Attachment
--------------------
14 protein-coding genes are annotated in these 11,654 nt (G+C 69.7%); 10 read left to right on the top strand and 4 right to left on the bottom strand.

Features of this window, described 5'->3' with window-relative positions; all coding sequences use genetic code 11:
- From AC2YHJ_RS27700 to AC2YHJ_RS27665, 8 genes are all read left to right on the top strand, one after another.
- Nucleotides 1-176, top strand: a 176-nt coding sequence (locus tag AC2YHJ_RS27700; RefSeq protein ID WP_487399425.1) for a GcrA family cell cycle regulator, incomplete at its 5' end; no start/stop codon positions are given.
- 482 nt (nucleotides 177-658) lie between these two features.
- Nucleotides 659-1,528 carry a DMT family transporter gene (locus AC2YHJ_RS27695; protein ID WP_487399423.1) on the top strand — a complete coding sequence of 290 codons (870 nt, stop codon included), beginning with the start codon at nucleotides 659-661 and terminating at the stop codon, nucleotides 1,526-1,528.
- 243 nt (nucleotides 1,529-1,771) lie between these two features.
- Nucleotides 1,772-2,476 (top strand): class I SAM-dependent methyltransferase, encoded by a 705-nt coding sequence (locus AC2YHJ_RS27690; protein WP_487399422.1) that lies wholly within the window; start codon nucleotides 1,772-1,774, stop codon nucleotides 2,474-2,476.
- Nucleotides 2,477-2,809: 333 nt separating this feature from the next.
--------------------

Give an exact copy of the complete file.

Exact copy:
14 protein-coding genes are annotated in these 11,654 nt (G+C 69.7%); 10 read left to right on the top strand and 4 right to left on the bottom strand.

Features of this window, described 5'->3' with window-relative positions; all coding sequences use genetic code 11:
- From AC2YHJ_RS27700 to AC2YHJ_RS27665, 8 genes are all read left to right on the top strand, one after another.
- Nucleotides 1-176, top strand: a 176-nt coding sequence (locus tag AC2YHJ_RS27700; RefSeq protein ID WP_487399425.1) for a GcrA family cell cycle regulator, incomplete at its 5' end; no start/stop codon positions are given.
- 482 nt (nucleotides 177-658) lie between these two features.
- Nucleotides 659-1,528 carry a DMT family transporter gene (locus AC2YHJ_RS27695; protein ID WP_487399423.1) on the top strand — a complete coding sequence of 290 codons (870 nt, stop codon included), beginning with the start codon at nucleotides 659-661 and terminating at the stop codon, nucleotides 1,526-1,528.
- 243 nt (nucleotides 1,529-1,771) lie between these two features.
- Nucleotides 1,772-2,476 (top strand): class I SAM-dependent methyltransferase, encoded by a 705-nt coding sequence (locus AC2YHJ_RS27690; protein WP_487399422.1) that lies wholly within the window; start codon nucleotides 1,772-1,774, stop codon nucleotides 2,474-2,476.
- Nucleotides 2,477-2,809: 333 nt separating this feature from the next.